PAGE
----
You suspected, right? We knew there was a deep companionship between Achilles and Patroclus, but just how deep we could only speculate. From, everything I’ve read about the relationship between the two, it was a subject that was danced around. Frankly, the exact nature of their companionship just didn’t seem to matter all that much anyway. Patroclus was not exactly a minor character, but this was always about Achilles and what he represented.
But here, in Madeline Miller’s The Song of Achilles, Patroclus and Achilles are outed. More precisely, Miller treats the frank love between the pair in a forthright manner, from genesis to revelation. To do this, and it’s my take in part, that the author does this so as not to offend the Achilles worshippers out there, she nudges Achilles intro the background somewhat and puts Patroclus on center stage. In fact, the song here is sung by Patroclus as the first-person narrator. I’ve read many Iliad and Achilles related tales over the years (and quite a few recently) but don’t recall ever having Patroclus fleshed out so well.
Patroclus first sees Achilles when he is only five (the same age as Achilles) and he is fascinated and envious. Envious at the beauty of Achilles, of his way of being in the world, of his extraordinary skills, of his natural ‘princeliness’. When Patroclus compares himself (inevitable) to Achilles, he finds he is lacking, inadequate. His father has reinforced this lack of self-esteem. Self assured and confident, Achilles is everything that Patroclus is not. If opposites attract, then this is exhibit A. This memory stays with him until he sees him again. We get a lot more of the backstory here than is found in the Iliad (much of which is found elsewhere) – the complete saga so to speak – from the Judgement of Paris through the “Trojan Horse” tale. The ‘complete’ story of Patroclus, through his own voice, is told as well. We see P as a young boy and the bullying he endured, and the accidental killing of a contemporary. The other boy had taken something from P simply because he was able to – he was more powerful. And Power is a central and recurring theme in the saga. From from the taking of Helen from Menelaus, (though there’s some dispute about that) to the taking of Briseis from Achilles, taking what’s not yours to rightly take certainly has its consequences! The consequence for P s his banishment from his father’s kingdom. Arrangements are made for him go be raised along with several other boy in the household of Achilles’ father Peleus, who seems to run a sort of Father Flanagan Boy’s Town for lost, troubled or unwanted children. Soon though, he is selected out by Achilles and becomes his constant companion.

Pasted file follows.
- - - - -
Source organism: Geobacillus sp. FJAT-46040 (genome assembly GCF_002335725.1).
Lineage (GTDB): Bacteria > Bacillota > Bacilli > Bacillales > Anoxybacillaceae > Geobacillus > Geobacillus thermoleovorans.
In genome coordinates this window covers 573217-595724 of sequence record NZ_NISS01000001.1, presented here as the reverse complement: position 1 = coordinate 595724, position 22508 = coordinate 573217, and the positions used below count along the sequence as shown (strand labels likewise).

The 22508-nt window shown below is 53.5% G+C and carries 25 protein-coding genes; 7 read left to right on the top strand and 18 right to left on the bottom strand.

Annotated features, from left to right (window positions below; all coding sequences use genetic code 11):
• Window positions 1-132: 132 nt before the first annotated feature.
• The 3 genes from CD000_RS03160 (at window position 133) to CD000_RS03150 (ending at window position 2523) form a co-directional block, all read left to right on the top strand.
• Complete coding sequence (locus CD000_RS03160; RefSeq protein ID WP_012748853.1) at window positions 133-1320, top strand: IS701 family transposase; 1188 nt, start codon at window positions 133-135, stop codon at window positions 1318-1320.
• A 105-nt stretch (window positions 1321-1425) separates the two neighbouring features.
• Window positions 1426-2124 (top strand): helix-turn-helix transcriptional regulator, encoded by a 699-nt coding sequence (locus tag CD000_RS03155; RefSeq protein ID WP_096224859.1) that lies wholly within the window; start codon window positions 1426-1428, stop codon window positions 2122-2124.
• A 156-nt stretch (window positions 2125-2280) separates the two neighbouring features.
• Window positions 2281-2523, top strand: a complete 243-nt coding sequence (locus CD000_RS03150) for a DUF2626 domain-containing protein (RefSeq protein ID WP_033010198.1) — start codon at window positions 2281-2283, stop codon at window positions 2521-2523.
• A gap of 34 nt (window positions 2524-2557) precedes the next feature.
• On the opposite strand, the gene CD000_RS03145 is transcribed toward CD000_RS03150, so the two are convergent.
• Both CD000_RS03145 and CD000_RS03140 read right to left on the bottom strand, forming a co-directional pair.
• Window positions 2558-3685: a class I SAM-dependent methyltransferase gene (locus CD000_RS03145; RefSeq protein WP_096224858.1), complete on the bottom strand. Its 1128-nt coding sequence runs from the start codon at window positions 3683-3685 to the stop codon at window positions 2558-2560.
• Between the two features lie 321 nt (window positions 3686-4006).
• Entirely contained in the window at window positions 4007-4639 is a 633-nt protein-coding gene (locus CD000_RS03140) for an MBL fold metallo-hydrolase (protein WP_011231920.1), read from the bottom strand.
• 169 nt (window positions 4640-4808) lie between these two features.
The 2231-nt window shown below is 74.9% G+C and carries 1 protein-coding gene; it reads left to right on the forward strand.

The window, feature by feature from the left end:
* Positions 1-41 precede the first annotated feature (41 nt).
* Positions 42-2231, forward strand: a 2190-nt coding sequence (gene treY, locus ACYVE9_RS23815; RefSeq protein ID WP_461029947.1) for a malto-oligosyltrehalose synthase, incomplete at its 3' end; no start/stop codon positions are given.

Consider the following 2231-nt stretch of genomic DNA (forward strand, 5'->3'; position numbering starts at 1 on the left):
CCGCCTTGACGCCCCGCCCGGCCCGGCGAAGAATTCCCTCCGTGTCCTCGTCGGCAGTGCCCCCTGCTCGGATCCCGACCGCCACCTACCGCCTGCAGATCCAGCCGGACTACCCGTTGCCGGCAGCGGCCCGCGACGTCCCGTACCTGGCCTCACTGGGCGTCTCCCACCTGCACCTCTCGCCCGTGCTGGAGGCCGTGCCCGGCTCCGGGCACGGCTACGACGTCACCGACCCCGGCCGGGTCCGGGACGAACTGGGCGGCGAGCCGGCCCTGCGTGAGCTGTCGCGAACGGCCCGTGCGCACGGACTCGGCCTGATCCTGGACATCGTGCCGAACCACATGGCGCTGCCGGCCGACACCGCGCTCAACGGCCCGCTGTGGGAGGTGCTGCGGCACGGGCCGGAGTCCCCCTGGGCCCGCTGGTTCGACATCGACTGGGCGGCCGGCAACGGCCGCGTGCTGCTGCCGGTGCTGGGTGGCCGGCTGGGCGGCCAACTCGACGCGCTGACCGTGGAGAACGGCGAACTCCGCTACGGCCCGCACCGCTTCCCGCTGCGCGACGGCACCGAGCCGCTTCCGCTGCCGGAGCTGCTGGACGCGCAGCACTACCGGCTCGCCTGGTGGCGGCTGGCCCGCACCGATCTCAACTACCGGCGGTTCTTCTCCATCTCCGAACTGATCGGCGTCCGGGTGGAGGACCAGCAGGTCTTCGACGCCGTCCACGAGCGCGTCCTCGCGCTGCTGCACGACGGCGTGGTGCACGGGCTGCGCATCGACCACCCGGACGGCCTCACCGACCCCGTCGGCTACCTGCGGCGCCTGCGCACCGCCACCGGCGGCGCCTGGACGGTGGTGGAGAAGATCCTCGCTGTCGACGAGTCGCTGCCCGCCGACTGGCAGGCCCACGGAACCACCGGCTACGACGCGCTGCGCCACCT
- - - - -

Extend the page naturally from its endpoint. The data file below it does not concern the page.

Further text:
As they grow close, P comes to confess his crime to Achilles. The scene is a foretelling of the events to come:
“What would you have done?” I asked.
Achilles tapped a finger against the branch he sat on. “I don’t know. I can’t imagine it. The way the boy spoke to you.” He shrugged. “No one has ever tried to take something from me.”
“Never?” I could not believe it. A life without such things seemed impossible.
“Never.” He was silent a moment, thinking. “I don’t know,” he repeated, finally. “I think I would be angry.” He closed his eyes and rested his head back against a branch. The green oak leaves crowded around his hair, like a crown.
The first word of the Iliad is “Rage”. A bit more than plain vanilla anger.
We know the story, all conflated here in a compelling way. Miller gives us different slants on some of the more familiar characters: Thetis especially comes off as a hateful Goddess (she cannot abide humans) but she is drawn in a way I have not seen, and renews our interest in her and her relationship to her son. Odysseus is a bit of a conniving manipulator here and plays a central role in the epic.
The value of Miller’s novel is that it is not a bad way for a modern reader, new to the entire epic saga, to get an overview and this clear perspective. One could do worse. Hopefully that would encourage readers to ‘go to the source’. But of course, the source is mostly lost, so even the various historic texts of the epic saga are pieced together interpretations. So those who may say that Miller reads too much into the text are on shaky ground. Her background is steeped in the languages and the classics.
For new readers, the one criticism could be that they are being led astray and that the role of Achilles is not so large as they had been led to believe. Further reading would disabuse them of that notion. Miller’s novel is fresh and entirely readable, flowing like a modern page turner. A valuable and remarkable addition to the body of work increasing our appreciation of the epic.